Comradely Objects: Design and Material Culture in Soviet Russia, 1960s-1980s

Yulia Karpova, Comradely Objects: Design and Material Culture in Soviet Russia, 1960s-1980s (Manchester: Manchester University Press, 2020), 248 PP.

Yulia Karpova’s Comradely Objects: Design and Material Culture in Soviet Russia, 1960s-1980s presents new research on the landmark institutions, projects, debates, and societal and political tensions that constituted Soviet decorative design during late socialism. With this book, Karpova, a design historian and archivist at Central European University (Budapest, Hungary), makes a substantive contribution to the history of Soviet visual culture.  The strength of Karpova’s study is the diversity of materials analyzed: Soviet design institution histories, critical discourses in leading publications, state-sponsored exhibitions, experimental building interiors, home commodity prototypes, consumer research, as well as successfully mass-produced projects. These varied topics are centered on the activities of the Artists’ Union of the SSSR and the All-Union Research Institute of Technical Aesthetics (VNIITE), as well as other individuals and groups with alternative views about design, who are contextualized within chronological phases of late-socialist design and framed using voices from the period. In her range of case studies, recovery of period voices, and close looking, Karpova critically addresses the disciplinary boundaries, favored methods, and scholarly prejudices that have largely neglected Soviet design history in the West, using both the material turn and its decentralization in recent scholarship as method.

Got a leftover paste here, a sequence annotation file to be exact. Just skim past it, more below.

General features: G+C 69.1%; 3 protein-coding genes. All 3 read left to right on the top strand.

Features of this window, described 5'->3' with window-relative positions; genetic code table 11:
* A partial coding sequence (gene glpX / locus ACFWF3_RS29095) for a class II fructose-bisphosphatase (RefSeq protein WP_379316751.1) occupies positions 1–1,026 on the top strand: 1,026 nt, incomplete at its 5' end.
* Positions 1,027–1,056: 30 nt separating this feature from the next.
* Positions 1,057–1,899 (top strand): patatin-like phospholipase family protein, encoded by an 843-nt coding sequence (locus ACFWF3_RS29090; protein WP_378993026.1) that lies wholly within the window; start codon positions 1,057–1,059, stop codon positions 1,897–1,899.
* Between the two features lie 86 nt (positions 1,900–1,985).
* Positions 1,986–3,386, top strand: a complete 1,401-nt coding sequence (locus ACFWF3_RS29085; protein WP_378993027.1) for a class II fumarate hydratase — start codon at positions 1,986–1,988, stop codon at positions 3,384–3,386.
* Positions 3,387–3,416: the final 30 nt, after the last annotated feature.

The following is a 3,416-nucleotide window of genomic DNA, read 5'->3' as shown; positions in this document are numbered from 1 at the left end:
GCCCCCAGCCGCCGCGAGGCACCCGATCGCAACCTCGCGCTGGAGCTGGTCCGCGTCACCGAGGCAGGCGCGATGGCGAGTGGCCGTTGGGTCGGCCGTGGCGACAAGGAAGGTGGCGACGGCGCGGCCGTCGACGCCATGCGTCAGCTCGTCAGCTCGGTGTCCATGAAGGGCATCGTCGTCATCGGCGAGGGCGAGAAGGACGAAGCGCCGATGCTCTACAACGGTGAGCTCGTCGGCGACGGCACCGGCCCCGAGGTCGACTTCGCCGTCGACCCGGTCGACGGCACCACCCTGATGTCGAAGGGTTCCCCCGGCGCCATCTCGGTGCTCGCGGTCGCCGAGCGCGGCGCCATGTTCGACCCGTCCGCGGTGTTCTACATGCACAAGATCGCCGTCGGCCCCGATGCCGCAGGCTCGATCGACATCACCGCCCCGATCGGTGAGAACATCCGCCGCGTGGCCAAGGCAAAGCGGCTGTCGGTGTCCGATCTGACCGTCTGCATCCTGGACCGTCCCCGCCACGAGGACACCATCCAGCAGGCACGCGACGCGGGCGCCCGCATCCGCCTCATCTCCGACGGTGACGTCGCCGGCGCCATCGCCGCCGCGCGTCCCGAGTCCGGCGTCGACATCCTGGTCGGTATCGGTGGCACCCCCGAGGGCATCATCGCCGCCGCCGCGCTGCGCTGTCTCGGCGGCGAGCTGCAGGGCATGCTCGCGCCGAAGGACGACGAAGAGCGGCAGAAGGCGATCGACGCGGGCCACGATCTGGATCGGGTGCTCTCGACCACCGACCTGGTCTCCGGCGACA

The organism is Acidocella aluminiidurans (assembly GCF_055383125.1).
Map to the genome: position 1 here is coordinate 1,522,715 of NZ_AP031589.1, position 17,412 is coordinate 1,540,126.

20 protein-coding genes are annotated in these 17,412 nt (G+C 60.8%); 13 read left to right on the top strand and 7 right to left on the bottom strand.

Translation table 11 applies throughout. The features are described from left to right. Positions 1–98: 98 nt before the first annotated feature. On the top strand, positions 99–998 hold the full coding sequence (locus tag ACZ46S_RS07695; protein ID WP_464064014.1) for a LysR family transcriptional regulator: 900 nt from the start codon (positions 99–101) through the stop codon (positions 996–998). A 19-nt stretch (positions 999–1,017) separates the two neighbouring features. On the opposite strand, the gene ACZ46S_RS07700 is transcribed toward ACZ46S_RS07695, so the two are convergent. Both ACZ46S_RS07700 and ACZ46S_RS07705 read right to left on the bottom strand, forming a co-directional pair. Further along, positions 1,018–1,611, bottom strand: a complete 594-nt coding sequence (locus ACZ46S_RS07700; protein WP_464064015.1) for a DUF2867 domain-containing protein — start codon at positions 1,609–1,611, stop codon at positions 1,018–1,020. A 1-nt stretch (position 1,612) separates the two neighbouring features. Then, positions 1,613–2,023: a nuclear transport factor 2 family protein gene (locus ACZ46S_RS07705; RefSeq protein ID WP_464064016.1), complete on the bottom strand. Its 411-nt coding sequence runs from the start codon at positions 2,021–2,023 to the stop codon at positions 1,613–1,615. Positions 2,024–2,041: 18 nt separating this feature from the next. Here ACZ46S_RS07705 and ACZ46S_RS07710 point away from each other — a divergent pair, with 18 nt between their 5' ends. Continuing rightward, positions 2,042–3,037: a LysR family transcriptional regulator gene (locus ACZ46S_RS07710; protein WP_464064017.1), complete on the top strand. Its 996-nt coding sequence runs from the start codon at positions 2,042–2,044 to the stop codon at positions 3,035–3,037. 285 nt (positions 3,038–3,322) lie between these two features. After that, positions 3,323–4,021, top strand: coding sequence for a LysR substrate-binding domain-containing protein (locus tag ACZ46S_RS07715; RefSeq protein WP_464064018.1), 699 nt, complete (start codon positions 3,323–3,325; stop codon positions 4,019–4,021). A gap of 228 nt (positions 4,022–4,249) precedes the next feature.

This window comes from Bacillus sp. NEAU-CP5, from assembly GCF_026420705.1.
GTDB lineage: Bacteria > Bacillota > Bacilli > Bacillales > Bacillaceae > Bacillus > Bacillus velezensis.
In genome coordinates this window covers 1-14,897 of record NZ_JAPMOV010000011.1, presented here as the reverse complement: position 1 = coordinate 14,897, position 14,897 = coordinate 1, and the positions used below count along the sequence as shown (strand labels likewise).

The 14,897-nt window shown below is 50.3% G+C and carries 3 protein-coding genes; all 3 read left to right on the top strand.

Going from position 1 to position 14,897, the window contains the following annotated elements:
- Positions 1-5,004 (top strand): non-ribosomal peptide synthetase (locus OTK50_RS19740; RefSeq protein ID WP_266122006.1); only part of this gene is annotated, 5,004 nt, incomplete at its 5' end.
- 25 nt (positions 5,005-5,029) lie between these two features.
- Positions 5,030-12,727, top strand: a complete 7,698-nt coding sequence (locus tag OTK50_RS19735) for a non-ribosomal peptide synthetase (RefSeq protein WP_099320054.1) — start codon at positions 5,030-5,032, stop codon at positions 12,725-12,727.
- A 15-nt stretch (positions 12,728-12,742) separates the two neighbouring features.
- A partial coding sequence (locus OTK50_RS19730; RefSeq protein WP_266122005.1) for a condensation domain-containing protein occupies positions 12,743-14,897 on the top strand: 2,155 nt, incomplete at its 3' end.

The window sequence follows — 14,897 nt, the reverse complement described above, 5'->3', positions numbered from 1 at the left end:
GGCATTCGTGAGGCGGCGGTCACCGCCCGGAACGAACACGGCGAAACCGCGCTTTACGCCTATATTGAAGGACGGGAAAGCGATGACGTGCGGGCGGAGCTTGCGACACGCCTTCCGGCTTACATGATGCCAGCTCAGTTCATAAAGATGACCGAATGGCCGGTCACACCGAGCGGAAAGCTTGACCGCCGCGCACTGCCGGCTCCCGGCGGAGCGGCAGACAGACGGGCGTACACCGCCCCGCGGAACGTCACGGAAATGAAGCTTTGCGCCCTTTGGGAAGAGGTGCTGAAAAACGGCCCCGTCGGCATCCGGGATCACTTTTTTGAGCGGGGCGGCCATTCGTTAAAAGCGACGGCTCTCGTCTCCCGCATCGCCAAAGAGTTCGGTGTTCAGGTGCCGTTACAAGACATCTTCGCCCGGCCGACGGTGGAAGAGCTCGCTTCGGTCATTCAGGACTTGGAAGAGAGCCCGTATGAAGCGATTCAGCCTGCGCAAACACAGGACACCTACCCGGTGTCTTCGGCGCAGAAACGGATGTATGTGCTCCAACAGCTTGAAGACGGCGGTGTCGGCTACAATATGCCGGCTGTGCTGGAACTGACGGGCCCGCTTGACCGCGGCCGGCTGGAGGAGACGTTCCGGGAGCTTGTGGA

Drawing on recent studies of late socialism, such as Tom Cubbin’s Soviet Critical Design: Senezh Studio and the Communist Surround (2018), and art history landmarks, including Kristina Kiaer’s Imagine No Possessions: The Socialist Object of Russian Constructivism (2005), Karpova’s focus is “the second historical attempt to create comradely socialist objects” (p. 4) within the sweeping, systemic changes that took place in the Soviet Union in the decades after Stalin’s death and before Perestroika. As such, Karpova demonstrates Stalin’s inability to liquidate and fully repress the ambitions of Russian Constructivism and productivist theory by tracing how a softening of policy, coupled with a new dedication to fulfilling the promises of socialism by improving living standards, “allowed for the resurrection of the theoretical foundations of productivism and the revitalisation and spread of those design philosophies into the socialist material culture and everyday of Soviet Russia.” (p. 4) This central thesis is explored by creating “a nuanced picture of people who cared about household objects in difficult political circumstances” that demonstrates how decorative art in late socialism “echoed the avant-gardist dream of a well-organised and socially impactful material culture.” (p. 4)

Thus Karpova’s book draws a clear throughline from constructivist and productivist leaders to their “intellectual grandchildren.” (p. 39) In carefully reconstructing this downstream history, Karpova demonstrates subsequent debates about the “comradely object,” and the elaboration of its value using qualifiers that include: “playmate,” “vibrancy,” “lightness,” “honesty,” “user-friendliness,” “spirituality,” “talkativeness,” and other attempts by designers and critics to conceptualize the ideal socialist object in postwar Soviet Russia. Karpova’s recovery of such “a heterogeneity of Soviet design” and “the contesting ideas of objects, their uses, their social roles and their power to transmit messages from designers to consumers – or the power to subvert these messages” (p. 6) is woven into her insights about shifting political landscapes, both within the Soviet Union and beyond.